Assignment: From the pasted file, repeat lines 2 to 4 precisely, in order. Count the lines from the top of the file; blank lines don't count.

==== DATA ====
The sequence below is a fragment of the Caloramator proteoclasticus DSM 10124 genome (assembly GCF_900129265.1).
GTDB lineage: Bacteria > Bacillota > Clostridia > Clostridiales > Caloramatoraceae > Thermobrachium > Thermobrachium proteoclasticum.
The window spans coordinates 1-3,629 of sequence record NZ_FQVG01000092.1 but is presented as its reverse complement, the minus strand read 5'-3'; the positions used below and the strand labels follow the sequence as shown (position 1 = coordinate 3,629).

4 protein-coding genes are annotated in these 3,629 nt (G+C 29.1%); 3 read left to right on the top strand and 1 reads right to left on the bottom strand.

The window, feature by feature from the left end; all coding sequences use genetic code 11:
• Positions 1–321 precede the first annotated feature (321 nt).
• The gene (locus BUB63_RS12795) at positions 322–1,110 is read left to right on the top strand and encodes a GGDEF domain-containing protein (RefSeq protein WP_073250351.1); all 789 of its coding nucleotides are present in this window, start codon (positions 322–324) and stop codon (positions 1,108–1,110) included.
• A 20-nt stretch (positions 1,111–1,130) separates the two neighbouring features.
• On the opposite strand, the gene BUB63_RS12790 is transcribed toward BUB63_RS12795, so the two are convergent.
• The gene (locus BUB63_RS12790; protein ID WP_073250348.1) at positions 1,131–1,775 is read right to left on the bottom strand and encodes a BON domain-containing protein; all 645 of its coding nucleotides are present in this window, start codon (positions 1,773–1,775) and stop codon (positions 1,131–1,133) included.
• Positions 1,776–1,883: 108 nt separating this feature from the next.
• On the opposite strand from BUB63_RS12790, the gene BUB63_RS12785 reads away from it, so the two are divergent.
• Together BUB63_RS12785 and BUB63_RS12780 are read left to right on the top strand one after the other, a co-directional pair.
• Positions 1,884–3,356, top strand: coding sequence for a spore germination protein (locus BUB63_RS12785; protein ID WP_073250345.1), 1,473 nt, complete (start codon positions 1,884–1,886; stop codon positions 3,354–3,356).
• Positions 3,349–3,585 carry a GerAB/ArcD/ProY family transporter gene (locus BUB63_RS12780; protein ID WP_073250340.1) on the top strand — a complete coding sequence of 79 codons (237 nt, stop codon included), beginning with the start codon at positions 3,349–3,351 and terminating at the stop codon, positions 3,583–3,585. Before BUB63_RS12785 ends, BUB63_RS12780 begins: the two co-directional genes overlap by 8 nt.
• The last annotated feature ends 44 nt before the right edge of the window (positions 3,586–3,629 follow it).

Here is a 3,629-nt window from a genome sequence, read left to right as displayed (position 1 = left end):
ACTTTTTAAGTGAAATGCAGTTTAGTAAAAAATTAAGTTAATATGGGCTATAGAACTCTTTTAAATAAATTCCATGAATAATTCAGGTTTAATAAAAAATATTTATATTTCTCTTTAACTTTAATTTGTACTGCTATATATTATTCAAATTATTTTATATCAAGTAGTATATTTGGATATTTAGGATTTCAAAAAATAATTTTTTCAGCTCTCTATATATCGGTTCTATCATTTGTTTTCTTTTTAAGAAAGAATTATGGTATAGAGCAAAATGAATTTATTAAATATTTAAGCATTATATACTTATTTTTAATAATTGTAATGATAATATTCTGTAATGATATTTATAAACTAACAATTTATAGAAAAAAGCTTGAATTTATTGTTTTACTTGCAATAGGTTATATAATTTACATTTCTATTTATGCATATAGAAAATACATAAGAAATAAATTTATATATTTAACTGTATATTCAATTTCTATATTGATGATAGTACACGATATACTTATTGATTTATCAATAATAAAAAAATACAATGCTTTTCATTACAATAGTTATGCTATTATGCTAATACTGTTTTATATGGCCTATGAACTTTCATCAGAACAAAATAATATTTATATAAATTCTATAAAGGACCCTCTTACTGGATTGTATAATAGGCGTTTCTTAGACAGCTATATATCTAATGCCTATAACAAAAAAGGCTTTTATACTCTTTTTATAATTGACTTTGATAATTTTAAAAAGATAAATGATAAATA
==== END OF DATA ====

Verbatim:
GTDB lineage: Bacteria > Bacillota > Clostridia > Clostridiales > Caloramatoraceae > Thermobrachium > Thermobrachium proteoclasticum.
The window spans coordinates 1-3,629 of sequence record NZ_FQVG01000092.1 but is presented as its reverse complement, the minus strand read 5'-3'; the positions used below and the strand labels follow the sequence as shown (position 1 = coordinate 3,629).

4 protein-coding genes are annotated in these 3,629 nt (G+C 29.1%); 3 read left to right on the top strand and 1 reads right to left on the bottom strand.